5.2 Initial clinical assessment


For assessment in pregnant women, see Section 5.7 and in severely malnourished children, see Section 5.8. For children with severe anaemia, see also Section 5.9.

5.2.1 Definition of a clinical case

In an epidemic context, a patient with acute watery diarrhoea (3 or more liquid stools per day) with or without vomiting, with or without dehydration, is a clinical case of cholera.

5.2.2 Clinical examination

1) Recognize danger signs

The first step is to determine whether there are signs of hypovolaemic shock.

• Loss of consciousness (coma) or decreased level of consciousness (lethargy)
• Absent pulse or weak pulse difficult to palpate
• Very rapid breathing or gasping or cyanosis

Notes:
– Lethargy: a lethargic patient is a somnolent patient who cannot be fully awakened, even with stimulation.
– Pulse: routinely counting the pulse rate is unnecessary. Verify if the pulse is palpable or not and if the pulsations are strong (readily palpable) or weak (difficult to palpate).

In the presence of a single danger sign, it is urgent to establish intravenous access and begin the protocol for severe dehydration. The remainder of the clinical examination can be competed once rehydration has commenced.

In children under 5 years, additional danger signs should be specifically assessed, when a trained examiner is available. The presence of one of these danger signs also justifies treatment for severe dehydration:
– Temperature gradient between the body and the extremities (cold hands and feet) AND a capillary refill time > 3 seconds.
– Heart rate (HR) outside the normal range for age, in the absence of another pathology explaining the anomaly.
– Respiratory rate (RR) outside the normal range for age, in the absence of another pathology explaining the anomaly.

Table 5.1 – Abnormal heart and respiratory rates in children 0-5 years

Parameters

0 to
< 2 months

2 to
< 12 months

1 to < 3 years3 to 5 years
HR

> 180
< 100

> 180
< 90

> 150
< 90

> 140
< 80

RR> 60> 50> 40> 40


2) Complete the evaluation of dehydration

In the absence of danger signs (or after having urgently started IV infusion in patients with danger signs), continue the evaluation using the table below:

Table 5.2 – Evaluation of dehydration (adapted from the WHO)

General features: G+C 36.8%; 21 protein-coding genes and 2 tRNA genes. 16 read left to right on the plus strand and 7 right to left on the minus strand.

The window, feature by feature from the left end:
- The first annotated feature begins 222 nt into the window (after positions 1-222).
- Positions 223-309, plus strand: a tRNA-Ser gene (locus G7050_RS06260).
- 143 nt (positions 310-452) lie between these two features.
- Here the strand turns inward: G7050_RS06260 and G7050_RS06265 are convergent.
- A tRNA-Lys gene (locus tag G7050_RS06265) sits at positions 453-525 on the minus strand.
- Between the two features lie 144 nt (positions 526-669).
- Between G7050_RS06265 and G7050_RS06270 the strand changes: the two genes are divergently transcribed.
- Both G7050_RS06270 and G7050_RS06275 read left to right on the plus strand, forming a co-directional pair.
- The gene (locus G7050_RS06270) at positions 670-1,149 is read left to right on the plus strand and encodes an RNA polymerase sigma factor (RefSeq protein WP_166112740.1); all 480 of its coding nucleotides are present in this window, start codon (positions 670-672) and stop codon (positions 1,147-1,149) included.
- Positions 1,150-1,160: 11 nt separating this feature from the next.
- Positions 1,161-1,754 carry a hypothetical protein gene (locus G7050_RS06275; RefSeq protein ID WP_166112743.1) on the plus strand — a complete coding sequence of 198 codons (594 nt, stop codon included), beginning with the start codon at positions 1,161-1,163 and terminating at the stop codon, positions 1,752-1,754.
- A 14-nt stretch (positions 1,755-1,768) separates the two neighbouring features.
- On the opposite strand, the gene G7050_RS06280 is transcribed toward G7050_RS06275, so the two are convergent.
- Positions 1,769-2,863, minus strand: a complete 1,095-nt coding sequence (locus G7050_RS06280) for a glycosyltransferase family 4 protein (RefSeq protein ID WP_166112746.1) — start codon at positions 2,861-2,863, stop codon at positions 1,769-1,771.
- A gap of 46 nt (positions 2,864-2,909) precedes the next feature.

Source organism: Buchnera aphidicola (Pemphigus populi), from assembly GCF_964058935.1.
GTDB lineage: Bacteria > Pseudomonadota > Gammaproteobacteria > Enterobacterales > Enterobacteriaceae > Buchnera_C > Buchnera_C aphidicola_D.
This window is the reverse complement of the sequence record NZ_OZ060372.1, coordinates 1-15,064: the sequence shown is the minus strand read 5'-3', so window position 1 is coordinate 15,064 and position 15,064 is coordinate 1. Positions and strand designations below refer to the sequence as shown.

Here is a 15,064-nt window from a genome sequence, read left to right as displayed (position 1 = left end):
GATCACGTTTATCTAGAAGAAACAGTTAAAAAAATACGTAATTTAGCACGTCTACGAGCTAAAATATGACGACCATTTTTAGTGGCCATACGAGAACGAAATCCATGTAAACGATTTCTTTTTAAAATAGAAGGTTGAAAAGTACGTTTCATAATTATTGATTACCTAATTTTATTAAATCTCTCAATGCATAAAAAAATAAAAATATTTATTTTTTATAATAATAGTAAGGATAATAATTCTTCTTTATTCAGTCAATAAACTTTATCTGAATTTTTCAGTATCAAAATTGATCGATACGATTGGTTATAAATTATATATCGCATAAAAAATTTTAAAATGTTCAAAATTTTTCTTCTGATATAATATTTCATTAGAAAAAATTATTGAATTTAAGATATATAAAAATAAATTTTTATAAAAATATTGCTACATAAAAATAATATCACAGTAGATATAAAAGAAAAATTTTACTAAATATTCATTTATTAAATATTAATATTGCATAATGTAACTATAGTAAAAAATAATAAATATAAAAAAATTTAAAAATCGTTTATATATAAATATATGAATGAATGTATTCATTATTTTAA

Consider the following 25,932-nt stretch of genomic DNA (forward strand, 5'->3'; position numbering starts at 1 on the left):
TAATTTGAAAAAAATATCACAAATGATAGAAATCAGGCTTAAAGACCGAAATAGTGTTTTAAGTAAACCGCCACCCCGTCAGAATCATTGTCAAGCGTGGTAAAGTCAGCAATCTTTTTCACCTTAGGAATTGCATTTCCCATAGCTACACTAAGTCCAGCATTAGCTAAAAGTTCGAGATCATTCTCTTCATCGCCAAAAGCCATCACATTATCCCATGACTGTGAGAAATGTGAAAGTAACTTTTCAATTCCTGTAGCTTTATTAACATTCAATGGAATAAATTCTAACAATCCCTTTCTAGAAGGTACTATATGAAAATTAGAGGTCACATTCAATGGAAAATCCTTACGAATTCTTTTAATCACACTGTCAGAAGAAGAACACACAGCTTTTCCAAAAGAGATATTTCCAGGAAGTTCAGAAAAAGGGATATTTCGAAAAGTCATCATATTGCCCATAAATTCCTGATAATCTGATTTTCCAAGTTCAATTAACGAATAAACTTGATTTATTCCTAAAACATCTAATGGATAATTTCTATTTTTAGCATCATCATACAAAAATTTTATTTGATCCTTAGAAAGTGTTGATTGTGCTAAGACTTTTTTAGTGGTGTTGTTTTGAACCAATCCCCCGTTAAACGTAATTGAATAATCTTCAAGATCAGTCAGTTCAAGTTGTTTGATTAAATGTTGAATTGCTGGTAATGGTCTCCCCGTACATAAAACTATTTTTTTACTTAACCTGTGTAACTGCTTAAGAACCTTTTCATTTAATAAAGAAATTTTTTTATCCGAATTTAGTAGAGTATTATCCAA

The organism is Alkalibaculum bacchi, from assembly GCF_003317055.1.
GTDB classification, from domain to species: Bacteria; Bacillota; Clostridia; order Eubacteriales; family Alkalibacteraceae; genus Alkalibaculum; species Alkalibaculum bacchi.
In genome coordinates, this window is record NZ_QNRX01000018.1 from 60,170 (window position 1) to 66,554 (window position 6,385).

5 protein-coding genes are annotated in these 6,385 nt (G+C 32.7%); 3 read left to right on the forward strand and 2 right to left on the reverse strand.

Mental statusNormal, awakeAgitated, irritable

Lethargic or
unconscious

Radial pulseEasily palpable

Palpable
(possibly rapid)

Difficult to palpate
(weak)
or absent

EyesNormalSunkenSunken
Skin pinchDisappears rapidly

Disappears slowly
(< 2 seconds)

Disappears very slowly
(> 2 seconds)

ThirstDrinks normally

Thirsty,
drinks avidly

Incapable
or drinks very little


DIAGNOSIS

NO DEHYDRATION

SOME DEHYDRATION

SEVERE DEHYDRATION

Notes:
– Sunken eyes are a sign of dehydration (loss of soft tissue volume causing eyes to sink into their orbits) but may be a normal feature in some children. Ask the mother if the child’s eyes are the same as usual or are more sunken than usual.

– Skin pinch: this test evaluates the loss of skin elasticity due to a decrease in water content. The slower the skin pinch disappears, the greater the degree of dehydration. Skin pinch is assessed by pinching the skin of the abdomen between the thumb and forefinger, without twisting.
In the elderly, this sign is not as reliable, as normal aging diminishes skin elasticity. In these patients, checking skin pinch can be done on the chest below the clavicle.

– Thirst is not always a good indicator of dehydration. Severely dehydrated patients and the elderly may not feel thirsty, even in the presence of clear signs of dehydration. The objective is to determine if the patient is able to drink, rather than the level of thirst. If the patient drinks normally or avidly, then oral rehydration is indicated and is likely to succeed. Those who have difficulty drinking will require close surveillance as they risk failing oral therapy, necessitating a change in protocol (e.g. switching to IV rehydration).

3) Decide which treatment to give

Table 5.3 – Therapeutic decision

Signs/symptomsDiagnosisDecision

• One or more danger signs
OR
• At least 2 of the following signs1 :
– very sunken eyes
– skin pinch very slow to disappear (> 2 sec.)
– the patient drinks very little



Severe
dehydration



Treatment plan C

• No danger signs
AND
• At least 2 of the following signs1 :
– eyes lightly sunken
– skin pinch disappears slowly (< 2 sec.)
– the patient is very thirsty and drinks avidly



Some
dehydration



Treatment plan B

No signs of some or severe dehydration

No
dehydration

Treatment plan A


4) Weigh the patient

Weigh the patient if possible (at least children under 5 years) to decide the quantity of fluid to be administered or use an age-based weight estimate.

5) Look for concomitant illnesses

In the event of fever in a patient who meets the definition of a cholera case, look for co-infection (malaria, respiratory infection, etc.) and treat accordingly. See Clinical guidelines, MSF. Relevant tests should not delay rehydration therapy.
The rehydration protocols may be modified and closer monitoring required in the event of a concomitant pathology in patients at particular risk (Section 5.9).



Footnotes
Ref Notes
1

The diagnosis is based on the association of at least two signs due to the lack of specificity of each sign taken individually. 

[ a b ]